If you going to work in London and don’t know how to get a phone number, here’s an example. The zip code in national format (those without the + symbol) can be chosen for local users, then according to ITU-T standard E.123, you can display that area code inside parenthesis. Although the paired “three – three – four” structure is the same across all regularly used forms in the US and Canada, punctuation marks and periods are additional. It is officially recommended to employ gaps and extra parentheses simply.
In certain states, the same geographic location is served by several zip codes. In this situation, you cannot simply enter ten digits; instead, you must first dial a 1 to inform the machine that a postcode is coming, accompanied by the interchange code and the contact number (sometimes known as “1 plus 10” dialling). Even if the client you are phoning lives down the street, you still need to do this.
The second set of three digits, serving up to 10,000 lines, is a different exchange number. This can define a somewhat tiny geographic area in urban settings. This area could be significantly greater in rural areas. The interchange code’s first number is never 0 or 1.
Can you determine the location of a number?
With this straightforward technique, Google can clearly and quickly identify a phone number on a website based on the format of the number as well as nearby textual cues like a ‘Tel.’ or ‘Fax.’ or ‘call.’ prefix or the presence of a postal address right before it.
However, it’s quite doubtful that Google—or even a human—would instantly recognize a US phone number written as 21234-54567 or as 22.214.171.124.67 as being a US phone number if you did. An example of such a number is (212) 345-4567. In fact, the first example appears to be a Greek phone number, whereas the second example appears to be a French phone number.
The United Kingdom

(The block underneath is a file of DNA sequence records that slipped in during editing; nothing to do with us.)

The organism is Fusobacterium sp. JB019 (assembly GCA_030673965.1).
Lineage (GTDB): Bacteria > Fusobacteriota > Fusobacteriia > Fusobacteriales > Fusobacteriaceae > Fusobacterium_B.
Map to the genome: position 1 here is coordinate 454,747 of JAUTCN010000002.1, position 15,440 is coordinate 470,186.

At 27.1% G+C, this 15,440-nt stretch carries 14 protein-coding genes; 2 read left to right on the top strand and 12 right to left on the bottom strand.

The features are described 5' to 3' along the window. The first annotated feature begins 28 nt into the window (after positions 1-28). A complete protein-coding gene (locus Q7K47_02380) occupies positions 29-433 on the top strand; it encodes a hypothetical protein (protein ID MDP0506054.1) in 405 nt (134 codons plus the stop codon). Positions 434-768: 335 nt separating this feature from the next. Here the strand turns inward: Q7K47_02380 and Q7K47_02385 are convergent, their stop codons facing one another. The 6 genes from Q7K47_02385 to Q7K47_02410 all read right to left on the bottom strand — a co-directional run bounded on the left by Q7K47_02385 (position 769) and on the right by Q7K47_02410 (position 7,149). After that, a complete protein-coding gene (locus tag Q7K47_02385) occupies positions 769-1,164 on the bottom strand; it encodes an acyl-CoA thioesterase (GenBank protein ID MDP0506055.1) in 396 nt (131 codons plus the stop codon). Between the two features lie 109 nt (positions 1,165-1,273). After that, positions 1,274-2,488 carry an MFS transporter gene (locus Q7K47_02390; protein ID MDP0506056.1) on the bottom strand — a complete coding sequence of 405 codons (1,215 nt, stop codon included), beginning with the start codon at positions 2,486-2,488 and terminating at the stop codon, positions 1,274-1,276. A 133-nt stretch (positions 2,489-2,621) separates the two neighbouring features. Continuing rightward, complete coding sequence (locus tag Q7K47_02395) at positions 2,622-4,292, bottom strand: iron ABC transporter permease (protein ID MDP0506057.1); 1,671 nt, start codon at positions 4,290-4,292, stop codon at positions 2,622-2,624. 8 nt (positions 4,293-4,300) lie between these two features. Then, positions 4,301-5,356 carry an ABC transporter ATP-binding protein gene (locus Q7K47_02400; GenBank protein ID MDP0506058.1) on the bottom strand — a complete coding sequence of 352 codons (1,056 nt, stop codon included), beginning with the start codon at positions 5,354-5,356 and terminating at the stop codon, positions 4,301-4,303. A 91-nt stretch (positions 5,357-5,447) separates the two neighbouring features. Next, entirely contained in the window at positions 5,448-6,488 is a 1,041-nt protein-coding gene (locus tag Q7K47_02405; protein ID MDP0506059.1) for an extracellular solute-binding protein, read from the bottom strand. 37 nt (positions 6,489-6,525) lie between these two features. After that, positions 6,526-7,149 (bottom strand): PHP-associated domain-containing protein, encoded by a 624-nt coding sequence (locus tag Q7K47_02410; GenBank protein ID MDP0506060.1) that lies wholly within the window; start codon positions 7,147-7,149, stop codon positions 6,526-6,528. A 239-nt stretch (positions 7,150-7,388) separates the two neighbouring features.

The US and most of the remainder of the globe use a small variety of straightforward numbering systems, but not the UK. There are a few complications in the UK. The UK is divided into more than 650 areas, and the lengths of the areas vary. Before the postcode, dial other locations using the 0 trunk code. You can call local numbers with or without using the mixed trunk code and area code. After the 0 trunk code, area codes can have two to five digits, and the local number portion can have four to eight digits.
After the first 0 trunk code, most numbers have exactly ten numbers, although certain regions only have nine. Area codes for longer local numbers are smaller. When calling the UK from abroad, the 0 trunk code is omitted.
Several regions of the UK received brand-new area codes in 1995 (PhONEday – five 011x codes), 1998 (Reading – the 0118 code), and 2000 (Big Number Change – five 02x codes), which also raised the length of local numbers in those regions by one or two digits. For the next ten years, many people who misunderstood the alterations wrote their phone numbers in the incorrect format. It goes without saying that if you want search engines to recognize the phone numbers shown on your website but are formatted incorrectly, this may have significant SEO ramifications, particularly for local search.
The appropriate format is (020) 7xxx XXXX, where 020 denotes London and the next four digits denote the specific provider or interchange. London contains numbers with the prefixes 8xxx XXXX and 3xxx xxxx as well.
All of those, except for four, “mask” the genuine area code and the interchange code (the next four digits after the 020 area code). In fact, when in the early 1990s, when area codes were six digits, 0203 was the old code for Bodmin (now 028), 0207 was the old code for Consett (now 01207), and 0208 was the old code for Coventry (now 024, briefly 01203 from 1995 to 2000).
The correct syntax is (024) 76xx XXXX, where 024 denotes Coventry, and the following four digits denote the specific provider or exchange. Numbers in Coventry also start with the prefix 77xx XXXX. This also relates to all Cardiff (029) 20xx xxxx and 21xx xxxx numbers, all Northern Ireland (028) xxxx xxxx numbers, all Southampton (023) 80xx xxxx and 81xx xxxx numbers, and all Portsmouth (023) 92xx xxxx and 93xx xxxx numbers.